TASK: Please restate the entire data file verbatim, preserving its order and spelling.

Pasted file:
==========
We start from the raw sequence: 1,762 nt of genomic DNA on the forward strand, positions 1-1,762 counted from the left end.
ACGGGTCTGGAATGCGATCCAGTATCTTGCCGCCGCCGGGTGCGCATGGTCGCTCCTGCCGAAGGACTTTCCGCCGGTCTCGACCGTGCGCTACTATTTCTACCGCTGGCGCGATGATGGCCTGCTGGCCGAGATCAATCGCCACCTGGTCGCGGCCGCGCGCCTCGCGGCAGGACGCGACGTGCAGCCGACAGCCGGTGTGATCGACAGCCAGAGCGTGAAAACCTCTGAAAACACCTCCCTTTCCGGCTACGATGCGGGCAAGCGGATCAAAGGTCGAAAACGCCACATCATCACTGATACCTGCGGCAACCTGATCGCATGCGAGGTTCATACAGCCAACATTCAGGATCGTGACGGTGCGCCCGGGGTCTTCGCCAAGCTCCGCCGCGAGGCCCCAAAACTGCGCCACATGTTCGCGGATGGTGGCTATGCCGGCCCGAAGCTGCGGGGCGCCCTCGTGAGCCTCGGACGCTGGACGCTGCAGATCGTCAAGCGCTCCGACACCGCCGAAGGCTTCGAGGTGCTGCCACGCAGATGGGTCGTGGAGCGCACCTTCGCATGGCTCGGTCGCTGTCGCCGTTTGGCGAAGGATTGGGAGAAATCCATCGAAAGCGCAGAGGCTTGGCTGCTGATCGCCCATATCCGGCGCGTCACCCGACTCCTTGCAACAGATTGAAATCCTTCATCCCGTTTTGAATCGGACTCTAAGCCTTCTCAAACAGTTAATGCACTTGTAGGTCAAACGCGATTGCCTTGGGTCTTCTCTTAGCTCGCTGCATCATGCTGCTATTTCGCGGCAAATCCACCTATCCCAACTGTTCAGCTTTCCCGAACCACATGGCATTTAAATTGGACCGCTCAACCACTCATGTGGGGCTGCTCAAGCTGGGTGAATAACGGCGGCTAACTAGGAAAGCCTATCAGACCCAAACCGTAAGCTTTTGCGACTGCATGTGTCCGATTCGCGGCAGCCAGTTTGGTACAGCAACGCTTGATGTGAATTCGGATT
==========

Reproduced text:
We start from the raw sequence: 1,762 nt of genomic DNA on the forward strand, positions 1-1,762 counted from the left end.
ACGGGTCTGGAATGCGATCCAGTATCTTGCCGCCGCCGGGTGCGCATGGTCGCTCCTGCCGAAGGACTTTCCGCCGGTCTCGACCGTGCGCTACTATTTCTACCGCTGGCGCGATGATGGCCTGCTGGCCGAGATCAATCGCCACCTGGTCGCGGCCGCGCGCCTCGCGGCAGGACGCGACGTGCAGCCGACAGCCGGTGTGATCGACAGCCAGAGCGTGAAAACCTCTGAAAACACCTCCCTTTCCGGCTACGATGCGGGCAAGCGGATCAAAGGTCGAAAACGCCACATCATCACTGATACCTGCGGCAACCTGATCGCATGCGAGGTTCATACAGCCAACATTCAGGATCGTGACGGTGCGCCCGGGGTCTTCGCCAAGCTCCGCCGCGAGGCCCCAAAACTGCGCCACATGTTCGCGGATGGTGGCTATGCCGGCCCGAAGCTGCGGGGCGCCCTCGTGAGCCTCGGACGCTGGACGCTGCAGATCGTCAAGCGCTCCGACACCGCCGAAGGCTTCGAGGTGCTGCCACGCAGATGGGTCGTGGAGCGCACCTTCGCATGGCTCGGTCGCTGTCGCCGTTTGGCGAAGGATTGGGAGAAATCCATCGAAAGCGCAGAGGCTTGGCTGCTGATCGCCCATATCCGGCGCGTCACCCGACTCCTTGCAACAGATTGAAATCCTTCATCCCGTTTTGAATCGGACTCTAAGCCTTCTCAAACAGTTAATGCACTTGTAGGTCAAACGCGATTGCCTTGGGTCTTCTCTTAGCTCGCTGCATCATGCTGCTATTTCGCGGCAAATCCACCTATCCCAACTGTTCAGCTTTCCCGAACCACATGGCATTTAAATTGGACCGCTCAACCACTCATGTGGGGCTGCTCAAGCTGGGTGAATAACGGCGGCTAACTAGGAAAGCCTATCAGACCCAAACCGTAAGCTTTTGCGACTGCATGTGTCCGATTCGCGGCAGCCAGTTTGGTACAGCAACGCTTGATGTGAATTCGGATT